This January, representatives from the USDA’s National Agricultural Statistics Service will be fanning out across the United States collecting data from dairy farmers. Think of it as a check-up on the financial health of America’s dairy industry (both conventional and organic) that will help shape future ag policy.
Three thousand randomly selected dairy farmers—including 800 with organic dairy operations–across 28 states will be interviewed. The information collected is for the final phase of the 2016 Agricultural Resource Management Survey (ARMS), an annual report by NASS and USDA’s Economic Research Service. The survey gathers in-depth information on things like production practices, income, expenses, assets, debt and a farms’ operational characteristics, according to Sue King, NASS public affairs director.
“Because of the breadth of information collected, many federal policies and programs that affect U.S. farmers and farm families use the information from ARMS,” King tells Modern Farmer in an email. “Our sister agency, the Economic Research Service, uses the ARMS information extensively for their economic analysis of the well-being of agriculture and farm families.”
One big question that the USDA wants to ascertain from the data is how the new Dairy Margin Protection Program, introduced in the Agricultural Act of 2014, is working. The program, which aims to help dairy producers when milk prices drop and feed prices are high through low-cost insurance, was launched by the USDA in 2015.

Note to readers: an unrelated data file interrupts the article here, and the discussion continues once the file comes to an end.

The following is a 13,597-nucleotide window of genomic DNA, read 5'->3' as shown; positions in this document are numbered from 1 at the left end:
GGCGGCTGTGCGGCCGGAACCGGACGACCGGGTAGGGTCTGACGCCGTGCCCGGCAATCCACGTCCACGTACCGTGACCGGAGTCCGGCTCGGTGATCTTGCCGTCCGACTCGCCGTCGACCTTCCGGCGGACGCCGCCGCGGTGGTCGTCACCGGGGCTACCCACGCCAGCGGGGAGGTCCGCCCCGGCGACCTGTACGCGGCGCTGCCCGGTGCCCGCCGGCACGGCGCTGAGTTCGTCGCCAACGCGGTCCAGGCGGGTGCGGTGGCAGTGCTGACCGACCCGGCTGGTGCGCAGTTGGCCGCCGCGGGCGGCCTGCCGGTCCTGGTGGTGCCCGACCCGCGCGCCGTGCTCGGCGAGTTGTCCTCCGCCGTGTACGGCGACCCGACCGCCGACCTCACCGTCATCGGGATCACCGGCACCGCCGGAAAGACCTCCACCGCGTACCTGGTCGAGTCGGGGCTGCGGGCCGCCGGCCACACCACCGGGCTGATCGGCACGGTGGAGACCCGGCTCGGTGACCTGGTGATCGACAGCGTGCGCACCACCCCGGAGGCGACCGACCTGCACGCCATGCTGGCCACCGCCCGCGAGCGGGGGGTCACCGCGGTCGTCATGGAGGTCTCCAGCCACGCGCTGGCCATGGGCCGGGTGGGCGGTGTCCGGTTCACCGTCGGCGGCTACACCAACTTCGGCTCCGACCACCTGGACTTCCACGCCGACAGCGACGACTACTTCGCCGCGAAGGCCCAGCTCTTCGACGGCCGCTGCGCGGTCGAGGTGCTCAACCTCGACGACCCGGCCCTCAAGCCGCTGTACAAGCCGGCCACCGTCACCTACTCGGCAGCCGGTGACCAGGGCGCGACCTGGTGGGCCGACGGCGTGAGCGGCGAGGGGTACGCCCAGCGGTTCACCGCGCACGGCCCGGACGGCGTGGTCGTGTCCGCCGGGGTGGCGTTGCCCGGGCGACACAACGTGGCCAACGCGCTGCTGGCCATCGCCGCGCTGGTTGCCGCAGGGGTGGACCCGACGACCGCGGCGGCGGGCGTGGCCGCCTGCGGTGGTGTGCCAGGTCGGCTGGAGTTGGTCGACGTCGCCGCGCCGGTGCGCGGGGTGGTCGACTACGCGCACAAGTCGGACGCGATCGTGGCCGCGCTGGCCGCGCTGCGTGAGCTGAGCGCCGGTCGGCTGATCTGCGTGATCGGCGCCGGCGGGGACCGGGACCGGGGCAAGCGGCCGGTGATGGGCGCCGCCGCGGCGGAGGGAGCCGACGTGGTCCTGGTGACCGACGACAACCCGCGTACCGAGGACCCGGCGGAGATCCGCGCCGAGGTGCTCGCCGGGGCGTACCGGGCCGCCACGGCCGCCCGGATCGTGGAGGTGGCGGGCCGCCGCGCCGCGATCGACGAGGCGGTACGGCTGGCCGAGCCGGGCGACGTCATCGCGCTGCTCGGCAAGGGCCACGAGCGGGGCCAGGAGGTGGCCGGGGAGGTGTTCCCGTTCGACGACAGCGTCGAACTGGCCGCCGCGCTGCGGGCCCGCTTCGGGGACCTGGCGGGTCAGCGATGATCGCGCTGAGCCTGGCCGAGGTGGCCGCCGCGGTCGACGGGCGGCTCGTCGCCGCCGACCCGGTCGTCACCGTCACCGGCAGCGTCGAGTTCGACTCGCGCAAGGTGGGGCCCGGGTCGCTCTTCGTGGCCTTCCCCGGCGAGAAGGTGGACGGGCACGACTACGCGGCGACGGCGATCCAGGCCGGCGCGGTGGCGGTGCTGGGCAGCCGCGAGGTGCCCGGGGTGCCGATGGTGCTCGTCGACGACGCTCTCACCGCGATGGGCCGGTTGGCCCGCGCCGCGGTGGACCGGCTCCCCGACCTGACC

Each year, the ARMS survey focuses on different commodities chosen on a rotating basis. The last time ARMS studied the dairy industry was in 2010, though organic dairy farming wasn’t included in that research. Considering that dairy has been one of the fastest growing segments of organic agriculture, the USDA wants to determine if the organic dairy industry is still expanding and parse out “the characteristics of dairy farms and farm operators choosing organic production,” says King.
The data will also be used to study the economy of scale in the dairy industry. Kings says that based on data from the 2010 ARMS, dairies with less than 50 cows had production costs twice that of dairies with 1,000 cows or more. “This cost-size relationship means that large dairies account for an increasing share of milk production and small dairies are going out of business, often as small producers reach retirement,” she says.
The USDA plans to examine how some small dairy operations have remained profitable in this competitive industry. One option many smaller operations have turned to is organic milk production. The USDA wants to look at why this is, and how it affects profits, she says.
The information will be collected between January and April. After it’s gathered, the NASS and ERS will review and analyze the data. A summary of the information, the Farm Production Expenditures report, will be published in August followed by an in-depth report towards the end of the year.
“Gaining a better understanding of the economic forces affecting dairy farms of various type and size will help to shape future dairy policy,” says King.